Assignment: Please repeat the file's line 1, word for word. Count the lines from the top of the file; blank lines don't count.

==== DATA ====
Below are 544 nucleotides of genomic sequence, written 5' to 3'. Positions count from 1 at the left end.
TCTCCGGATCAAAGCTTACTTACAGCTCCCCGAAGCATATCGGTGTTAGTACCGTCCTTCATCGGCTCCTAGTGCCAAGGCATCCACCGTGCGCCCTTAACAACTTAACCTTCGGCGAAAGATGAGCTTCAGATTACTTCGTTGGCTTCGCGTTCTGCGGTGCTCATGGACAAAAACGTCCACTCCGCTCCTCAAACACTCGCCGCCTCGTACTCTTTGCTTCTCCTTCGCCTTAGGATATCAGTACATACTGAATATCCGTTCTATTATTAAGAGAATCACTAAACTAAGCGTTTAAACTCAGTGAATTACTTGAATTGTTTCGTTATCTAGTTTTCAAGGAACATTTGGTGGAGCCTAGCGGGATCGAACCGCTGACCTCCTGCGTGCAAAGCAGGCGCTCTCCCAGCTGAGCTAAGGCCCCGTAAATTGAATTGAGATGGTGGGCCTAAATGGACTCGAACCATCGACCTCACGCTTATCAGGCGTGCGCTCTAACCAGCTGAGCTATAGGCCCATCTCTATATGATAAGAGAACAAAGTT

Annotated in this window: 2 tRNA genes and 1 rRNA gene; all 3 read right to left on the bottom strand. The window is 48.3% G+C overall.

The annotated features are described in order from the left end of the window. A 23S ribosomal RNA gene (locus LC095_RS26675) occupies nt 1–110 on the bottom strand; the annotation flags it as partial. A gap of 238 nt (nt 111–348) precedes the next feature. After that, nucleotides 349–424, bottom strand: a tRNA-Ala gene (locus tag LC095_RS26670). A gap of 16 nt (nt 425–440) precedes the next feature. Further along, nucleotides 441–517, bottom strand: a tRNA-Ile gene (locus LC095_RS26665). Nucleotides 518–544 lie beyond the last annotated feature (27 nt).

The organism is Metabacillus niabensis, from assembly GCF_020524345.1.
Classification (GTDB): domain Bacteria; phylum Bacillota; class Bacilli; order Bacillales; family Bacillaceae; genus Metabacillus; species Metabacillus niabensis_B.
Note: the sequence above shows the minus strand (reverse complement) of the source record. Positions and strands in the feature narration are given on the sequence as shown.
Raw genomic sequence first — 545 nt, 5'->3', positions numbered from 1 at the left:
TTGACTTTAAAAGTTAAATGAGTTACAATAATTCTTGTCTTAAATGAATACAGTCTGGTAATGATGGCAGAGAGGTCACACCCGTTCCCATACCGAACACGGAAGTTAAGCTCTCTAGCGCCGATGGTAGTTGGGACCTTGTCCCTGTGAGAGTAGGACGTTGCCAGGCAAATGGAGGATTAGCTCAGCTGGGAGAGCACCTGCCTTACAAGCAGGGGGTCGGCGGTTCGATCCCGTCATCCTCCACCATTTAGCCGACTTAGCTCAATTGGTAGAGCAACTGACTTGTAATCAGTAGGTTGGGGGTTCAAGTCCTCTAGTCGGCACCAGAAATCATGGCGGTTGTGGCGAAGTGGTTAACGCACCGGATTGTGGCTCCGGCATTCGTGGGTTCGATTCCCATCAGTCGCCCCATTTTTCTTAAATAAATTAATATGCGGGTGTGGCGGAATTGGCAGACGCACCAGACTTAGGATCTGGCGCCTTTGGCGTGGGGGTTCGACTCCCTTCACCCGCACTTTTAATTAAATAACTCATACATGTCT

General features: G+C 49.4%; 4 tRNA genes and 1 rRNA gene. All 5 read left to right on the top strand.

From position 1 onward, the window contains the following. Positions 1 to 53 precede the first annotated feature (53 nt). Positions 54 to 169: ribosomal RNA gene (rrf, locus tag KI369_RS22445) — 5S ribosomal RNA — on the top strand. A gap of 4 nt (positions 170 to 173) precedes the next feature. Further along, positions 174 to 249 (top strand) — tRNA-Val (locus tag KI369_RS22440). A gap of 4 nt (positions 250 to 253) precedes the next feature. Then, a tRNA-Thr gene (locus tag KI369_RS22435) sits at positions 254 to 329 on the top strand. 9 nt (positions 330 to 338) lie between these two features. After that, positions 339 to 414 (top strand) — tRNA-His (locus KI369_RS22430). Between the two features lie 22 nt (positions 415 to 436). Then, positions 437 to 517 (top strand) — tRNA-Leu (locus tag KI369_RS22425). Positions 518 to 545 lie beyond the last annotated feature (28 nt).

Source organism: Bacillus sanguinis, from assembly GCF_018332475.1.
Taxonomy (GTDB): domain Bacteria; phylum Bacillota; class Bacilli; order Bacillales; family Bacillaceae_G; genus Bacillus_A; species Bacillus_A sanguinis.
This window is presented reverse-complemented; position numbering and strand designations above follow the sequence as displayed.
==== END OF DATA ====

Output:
Below are 544 nucleotides of genomic sequence, written 5' to 3'. Positions count from 1 at the left end.